NADPH Oxidase
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NADPH Oxidase
Ferric reductase
SymbolNADPH oxidase
OPM superfamily464
OPM protein5o05

NADPH oxidase (nicotinamide adenine dinucleotide phosphate oxidase) is a membrane-bound enzyme complex that faces the extracellular space. It can be found in the plasma membrane as well as in the membranes of phagosomes used by neutrophil white blood cells to engulf microorganisms. Human isoforms of the catalytic component of the complex include NOX1, NOX2, NOX3, NOX4, NOX5, DUOX1, and DUOX2.[1]


Overall reaction for the formation of superoxide from NADPH

NADPH oxidase catalyzes the production of a superoxide free radical by transferring one electron to oxygen from NADPH. During this process O2 is transported from the extracellular space to the cell interior and the H+ is exported.

NADPH + 2O2 NADP+ + 2O2- + H+

Biological function

The NADPH oxidase complex is dormant under normal circumstances, but is activated to assemble in the membranes during respiratory burst. The activated NADPH oxidase generates superoxide which has roles in animal immune response and plant signalling.

Superoxide can be produced in phagosomes which have ingested bacteria and fungi, or it can be produced outside of the cell. Superoxide kills bacteria and fungi by mechanisms that are not yet fully understood.[2] It is presumed that superoxide kills bacteria directly, as the virulence of many pathogens is dramatically attenuated when their superoxide dismutase (SOD) genes are deleted. However, superoxide can also spontaneously form hydrogen peroxide that undergoes further reactions to generate other reactive oxygen species (ROS) like hypochlorous acid (the reactive agent in bleach). It may also inactivate critical metabolic enzymes, initiate lipid peroxidation, damage iron-sulphur clusters,[3] and liberate redox-active iron, which allows the generation of indiscriminate oxidants such as the hydroxyl radical.[2]


Careful regulation of NADPH oxidase activity is crucial to maintain a healthy level of ROS in the body. The enzyme is dormant in resting cells but becomes rapidly activated by several stimuli, including bacterial products and cytokines.[4] Vascular NADPH oxidases are regulated by a variety of hormones and factors known to be important players in vascular remodeling and disease. These include thrombin, platelet-derived growth factor (PDGF), tumor necrosis factor (TNFa), lactosylceramide, interleukin-1, and oxidized LDL.[5] It is also stimulated by agonists and arachidonic acid.[5] Conversely, assembly of the complex can be inhibited by apocynin and diphenylene iodonium. Apocynin decreases influenza-induced lung inflammation in mice in vivo and so may have clinical benefits in the treatment of influenza.[6]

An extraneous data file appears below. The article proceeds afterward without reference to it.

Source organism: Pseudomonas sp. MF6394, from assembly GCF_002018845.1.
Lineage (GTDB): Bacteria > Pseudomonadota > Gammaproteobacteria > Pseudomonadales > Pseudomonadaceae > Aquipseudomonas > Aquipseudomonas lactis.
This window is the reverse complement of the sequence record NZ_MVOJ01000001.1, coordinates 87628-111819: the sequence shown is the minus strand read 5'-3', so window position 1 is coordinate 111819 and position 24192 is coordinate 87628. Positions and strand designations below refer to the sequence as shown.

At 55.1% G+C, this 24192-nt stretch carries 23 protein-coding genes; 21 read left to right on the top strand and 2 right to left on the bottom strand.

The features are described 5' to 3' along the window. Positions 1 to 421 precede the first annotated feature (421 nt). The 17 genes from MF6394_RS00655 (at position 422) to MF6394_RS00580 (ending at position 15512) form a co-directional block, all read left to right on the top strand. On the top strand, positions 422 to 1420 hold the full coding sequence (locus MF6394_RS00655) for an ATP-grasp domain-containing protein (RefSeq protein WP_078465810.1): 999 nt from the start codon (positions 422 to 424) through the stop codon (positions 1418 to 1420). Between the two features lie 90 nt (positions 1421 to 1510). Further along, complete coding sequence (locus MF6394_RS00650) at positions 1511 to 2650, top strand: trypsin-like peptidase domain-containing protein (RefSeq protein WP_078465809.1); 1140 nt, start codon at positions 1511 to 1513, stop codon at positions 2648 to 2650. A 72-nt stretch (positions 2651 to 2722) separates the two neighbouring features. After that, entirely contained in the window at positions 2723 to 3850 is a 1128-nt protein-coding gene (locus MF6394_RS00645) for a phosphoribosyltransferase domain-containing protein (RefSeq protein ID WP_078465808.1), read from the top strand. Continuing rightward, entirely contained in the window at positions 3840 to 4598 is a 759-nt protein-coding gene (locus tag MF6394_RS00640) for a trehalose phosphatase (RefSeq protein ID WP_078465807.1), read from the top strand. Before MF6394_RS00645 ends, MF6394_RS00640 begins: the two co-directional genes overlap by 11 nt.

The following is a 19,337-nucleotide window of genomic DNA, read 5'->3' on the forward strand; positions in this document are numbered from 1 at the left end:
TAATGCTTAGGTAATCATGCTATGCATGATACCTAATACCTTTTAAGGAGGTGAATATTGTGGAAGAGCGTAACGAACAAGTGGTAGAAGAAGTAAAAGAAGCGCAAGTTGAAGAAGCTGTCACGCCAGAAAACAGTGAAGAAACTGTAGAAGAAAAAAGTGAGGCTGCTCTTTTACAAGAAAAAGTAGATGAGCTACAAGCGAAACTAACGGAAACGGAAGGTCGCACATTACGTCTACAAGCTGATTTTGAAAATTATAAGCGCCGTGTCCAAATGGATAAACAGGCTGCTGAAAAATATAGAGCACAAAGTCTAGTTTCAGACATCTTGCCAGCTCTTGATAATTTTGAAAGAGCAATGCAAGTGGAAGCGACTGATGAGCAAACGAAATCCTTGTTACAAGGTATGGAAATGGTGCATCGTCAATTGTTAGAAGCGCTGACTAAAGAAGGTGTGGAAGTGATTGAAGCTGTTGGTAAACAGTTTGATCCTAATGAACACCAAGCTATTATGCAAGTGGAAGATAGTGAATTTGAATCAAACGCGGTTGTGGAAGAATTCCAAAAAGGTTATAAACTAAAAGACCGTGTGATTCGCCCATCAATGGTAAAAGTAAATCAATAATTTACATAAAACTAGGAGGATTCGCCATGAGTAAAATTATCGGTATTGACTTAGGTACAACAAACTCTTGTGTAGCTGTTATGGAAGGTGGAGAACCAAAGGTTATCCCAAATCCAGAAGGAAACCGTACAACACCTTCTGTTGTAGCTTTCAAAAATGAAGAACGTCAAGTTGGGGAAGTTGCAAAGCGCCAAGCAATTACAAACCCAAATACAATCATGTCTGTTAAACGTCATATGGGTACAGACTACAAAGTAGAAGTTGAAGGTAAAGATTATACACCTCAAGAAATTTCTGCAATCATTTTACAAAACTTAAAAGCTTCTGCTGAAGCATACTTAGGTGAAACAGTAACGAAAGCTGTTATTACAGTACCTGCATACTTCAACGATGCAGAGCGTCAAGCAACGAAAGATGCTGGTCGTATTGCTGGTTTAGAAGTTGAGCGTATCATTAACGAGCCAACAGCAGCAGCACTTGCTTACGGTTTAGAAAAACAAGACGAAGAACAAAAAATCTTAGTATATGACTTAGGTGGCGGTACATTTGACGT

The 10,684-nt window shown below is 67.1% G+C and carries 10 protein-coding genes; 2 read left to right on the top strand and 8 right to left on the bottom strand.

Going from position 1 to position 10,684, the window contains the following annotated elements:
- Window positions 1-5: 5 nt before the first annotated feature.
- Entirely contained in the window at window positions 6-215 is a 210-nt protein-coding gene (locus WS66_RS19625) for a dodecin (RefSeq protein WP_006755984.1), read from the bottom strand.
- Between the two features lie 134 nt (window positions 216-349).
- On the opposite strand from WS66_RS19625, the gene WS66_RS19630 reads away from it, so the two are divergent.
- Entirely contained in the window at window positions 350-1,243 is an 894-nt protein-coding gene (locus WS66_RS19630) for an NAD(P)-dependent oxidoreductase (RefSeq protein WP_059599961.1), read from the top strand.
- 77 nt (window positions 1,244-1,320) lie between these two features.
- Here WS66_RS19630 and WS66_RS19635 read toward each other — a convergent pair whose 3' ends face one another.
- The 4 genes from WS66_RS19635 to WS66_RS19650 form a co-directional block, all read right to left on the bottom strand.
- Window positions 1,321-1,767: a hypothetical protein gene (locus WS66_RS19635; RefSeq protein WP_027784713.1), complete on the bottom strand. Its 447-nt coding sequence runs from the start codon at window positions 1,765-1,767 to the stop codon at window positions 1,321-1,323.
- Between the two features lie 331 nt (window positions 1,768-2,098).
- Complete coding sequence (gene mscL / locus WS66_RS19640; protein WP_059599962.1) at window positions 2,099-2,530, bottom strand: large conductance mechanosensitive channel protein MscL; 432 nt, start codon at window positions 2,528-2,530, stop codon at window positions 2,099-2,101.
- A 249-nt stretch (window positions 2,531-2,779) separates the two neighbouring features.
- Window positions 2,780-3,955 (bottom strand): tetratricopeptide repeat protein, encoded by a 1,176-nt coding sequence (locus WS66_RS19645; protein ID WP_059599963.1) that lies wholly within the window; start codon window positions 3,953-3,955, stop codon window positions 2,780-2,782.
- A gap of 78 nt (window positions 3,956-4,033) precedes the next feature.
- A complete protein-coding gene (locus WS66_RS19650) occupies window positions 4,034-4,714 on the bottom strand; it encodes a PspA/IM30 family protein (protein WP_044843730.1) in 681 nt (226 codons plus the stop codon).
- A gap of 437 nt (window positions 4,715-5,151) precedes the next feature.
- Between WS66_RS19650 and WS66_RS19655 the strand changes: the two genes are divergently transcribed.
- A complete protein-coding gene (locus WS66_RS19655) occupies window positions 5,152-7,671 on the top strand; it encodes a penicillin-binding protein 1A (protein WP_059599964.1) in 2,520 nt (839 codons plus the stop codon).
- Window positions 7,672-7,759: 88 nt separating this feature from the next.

In animals, NADPH oxidase is found in two types: one in white blood cells (neutrophilic) and the other in vascular cells, differing in biochemical structure and functions.[7] Neutrophilic NADPH oxidase produces superoxide almost instantaneously, whereas the vascular enzyme produces superoxide in minutes to hours.[8] Moreover, in white blood cells, superoxide has been found to transfer electrons across the membrane to extracellular oxygen, while in vascular cells, the radical anion appears to be released mainly intracellularly.[9][10]


Superoxides are crucial in killing foreign bacteria in the human body. Consequently, under-activity can lead to an increased susceptibility to organisms such as catalase-positive microbes, and over-activity can lead to oxidative stress and cell damage.